I’ve Been…

  • Going through a career change. Teaching was so draining that I felt like I didn’t have the energy for anything else: writing, a social life, etc. I’m doing content writing and curriculum development now. It’s been an adjustment. It still is, but I’m starting to feel a bit more confident. I’m nervous even writing that because I don’t want to jinx myself!
  • Slowly working my way through beta feedback on Frozen Heart. It’s always difficult opening yourself up to criticism, and in a way, beta feedback and editing is like going to someone and saying “please rip this apart” and then cringing while they do. The most painful feedback often ends up being the most helpful though. One beta reader was very critical of this draft of Frozen Heart but I think she also pointed out some issues that I’m glad that someone noticed before I published it. But it’s hard get yourself in the right headspace to tackle those criticisms.
  • Writing some short stories. I haven’t really decided what to do with them yet, but for some reason I had several ideas that lent themselves to short fiction (not my usual medium)
  • Discovering the joy of “have done” lists. I’ve never liked keeping “to do” lists. It feels daunting to see everything you  haven’t done yet listed in front of you. I feel like I’ll never get it done. But when I keep a list of things I have done I feel accomplished at the end of the day.  Even if the things I put on aren’t major things, seeing them written down gives me a sense of satisfaction. I’ve even started doing things that I’ve been putting off because it means I’ll get to write it down on my list!

    Reading good books. In addition to my Persephone Readathon reads (Little Boy Lost by Marghanita Laski and Flush by Virginia Woolf, both of which I recommend highly) I’ve recently enjoyed:

  • Binge watching
    • Schitt’s Creek– How have I not seen this show before now? It’s silly but it’s great for turning off your brain and having a laugh.
    • The OA – Weird. Very weird.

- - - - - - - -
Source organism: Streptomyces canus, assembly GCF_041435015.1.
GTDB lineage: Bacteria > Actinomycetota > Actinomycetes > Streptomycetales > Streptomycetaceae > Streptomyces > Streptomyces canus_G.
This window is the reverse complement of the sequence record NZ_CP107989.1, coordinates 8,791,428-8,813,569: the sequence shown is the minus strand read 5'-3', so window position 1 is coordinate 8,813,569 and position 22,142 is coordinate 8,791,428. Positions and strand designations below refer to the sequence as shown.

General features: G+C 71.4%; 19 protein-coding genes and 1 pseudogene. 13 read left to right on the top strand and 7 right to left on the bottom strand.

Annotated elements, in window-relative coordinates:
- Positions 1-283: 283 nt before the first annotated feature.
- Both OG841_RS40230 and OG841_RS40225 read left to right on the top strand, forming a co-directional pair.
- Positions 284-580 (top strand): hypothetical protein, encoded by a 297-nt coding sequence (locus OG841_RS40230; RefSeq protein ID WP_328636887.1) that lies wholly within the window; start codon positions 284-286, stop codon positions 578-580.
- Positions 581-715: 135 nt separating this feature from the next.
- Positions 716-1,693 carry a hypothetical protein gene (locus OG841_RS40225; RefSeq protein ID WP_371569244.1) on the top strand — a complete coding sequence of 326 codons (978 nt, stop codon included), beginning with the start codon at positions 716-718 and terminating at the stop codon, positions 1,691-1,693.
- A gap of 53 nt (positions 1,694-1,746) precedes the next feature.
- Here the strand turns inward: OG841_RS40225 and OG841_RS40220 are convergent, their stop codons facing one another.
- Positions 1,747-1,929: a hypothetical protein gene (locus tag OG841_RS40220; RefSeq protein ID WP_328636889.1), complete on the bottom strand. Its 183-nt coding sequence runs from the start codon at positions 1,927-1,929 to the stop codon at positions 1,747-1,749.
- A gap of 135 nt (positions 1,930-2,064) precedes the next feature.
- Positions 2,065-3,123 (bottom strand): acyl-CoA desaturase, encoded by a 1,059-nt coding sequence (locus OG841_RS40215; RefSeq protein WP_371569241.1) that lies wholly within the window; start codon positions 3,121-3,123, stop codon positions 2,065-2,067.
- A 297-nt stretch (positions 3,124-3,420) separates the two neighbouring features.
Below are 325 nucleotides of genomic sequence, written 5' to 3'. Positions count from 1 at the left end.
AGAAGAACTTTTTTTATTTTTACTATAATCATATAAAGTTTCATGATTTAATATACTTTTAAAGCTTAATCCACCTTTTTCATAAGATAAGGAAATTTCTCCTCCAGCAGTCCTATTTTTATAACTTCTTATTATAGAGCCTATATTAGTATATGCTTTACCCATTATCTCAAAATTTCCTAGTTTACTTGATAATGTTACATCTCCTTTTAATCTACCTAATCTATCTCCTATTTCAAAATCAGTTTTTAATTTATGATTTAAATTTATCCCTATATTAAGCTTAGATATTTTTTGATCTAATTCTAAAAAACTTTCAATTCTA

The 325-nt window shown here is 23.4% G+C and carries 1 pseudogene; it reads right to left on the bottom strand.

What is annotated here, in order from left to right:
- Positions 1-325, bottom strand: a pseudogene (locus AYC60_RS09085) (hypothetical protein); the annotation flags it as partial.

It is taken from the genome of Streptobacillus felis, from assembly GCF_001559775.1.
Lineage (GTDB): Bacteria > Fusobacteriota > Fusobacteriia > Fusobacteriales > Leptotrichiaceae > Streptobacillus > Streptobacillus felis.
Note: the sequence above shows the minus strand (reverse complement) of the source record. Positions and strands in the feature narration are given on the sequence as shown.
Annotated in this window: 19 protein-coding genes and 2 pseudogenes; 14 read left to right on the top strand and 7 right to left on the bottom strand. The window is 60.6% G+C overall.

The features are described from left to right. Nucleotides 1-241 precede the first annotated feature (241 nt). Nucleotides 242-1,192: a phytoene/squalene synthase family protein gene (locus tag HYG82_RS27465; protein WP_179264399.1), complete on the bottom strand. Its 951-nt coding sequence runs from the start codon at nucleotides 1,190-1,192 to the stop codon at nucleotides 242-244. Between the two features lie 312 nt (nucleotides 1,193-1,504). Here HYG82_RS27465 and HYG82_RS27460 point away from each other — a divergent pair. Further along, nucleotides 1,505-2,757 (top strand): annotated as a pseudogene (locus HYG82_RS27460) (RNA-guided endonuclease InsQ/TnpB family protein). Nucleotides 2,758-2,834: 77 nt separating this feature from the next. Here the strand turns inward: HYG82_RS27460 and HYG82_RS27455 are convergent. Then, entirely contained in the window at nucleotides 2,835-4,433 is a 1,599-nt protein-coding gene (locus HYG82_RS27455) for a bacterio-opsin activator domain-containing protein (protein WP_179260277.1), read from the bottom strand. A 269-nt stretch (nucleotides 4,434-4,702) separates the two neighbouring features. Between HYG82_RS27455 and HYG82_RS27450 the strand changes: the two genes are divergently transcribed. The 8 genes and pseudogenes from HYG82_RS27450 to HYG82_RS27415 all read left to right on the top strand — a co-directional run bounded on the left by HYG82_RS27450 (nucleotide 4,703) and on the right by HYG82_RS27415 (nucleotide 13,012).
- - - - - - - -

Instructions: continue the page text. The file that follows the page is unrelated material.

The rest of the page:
• A Discovery of Witches– I definitely liked it better than the book (which had too much filler) but it’s still not my cup of tea.
    • Bodyguard– I’d had this as a “to watch” for a while but I hadn’t gotten around to it. Glad I finally did.

I’ve Been…


  • Working. Hard. Mid-Winter break has just started and I find myself needing it desperately. I think that if teachers didn’t have these breaks we’d go absolutely insane. The kids would too, but teachers? Definitely. If you’re a parent and you don’t think teachers work hard, think about how difficult your kids are. Then picture 30 of them in a classroom. Try to manage their behavior. Plan lessons. Be accountable for their learning. Add some administrative responsibilities. Get the idea yet? I love my students but I definitely like being able to give them back at the end of the day. That’s how I know I’m not ready for kids of my own (well that and other reasons!)
  • Polishing up my Beautiful manuscript. In the next month, I plan to send it out to a few more beta readers just to make sure that all the wrinkles are smoothed, and then compile the whole thing, send out some advance copies to reviewers and see what happens! When I first decided to publish it, it felt like I was daring myself to do it. It still feels like that but in a more real way. Like it’s actually happening.
  • Working on the (so far) untitled follow up to Beautiful. I’m about halfway through which is a tough point. You’re not at the beginning where it’s new and you’re excited anymore, and the end is still a long way off…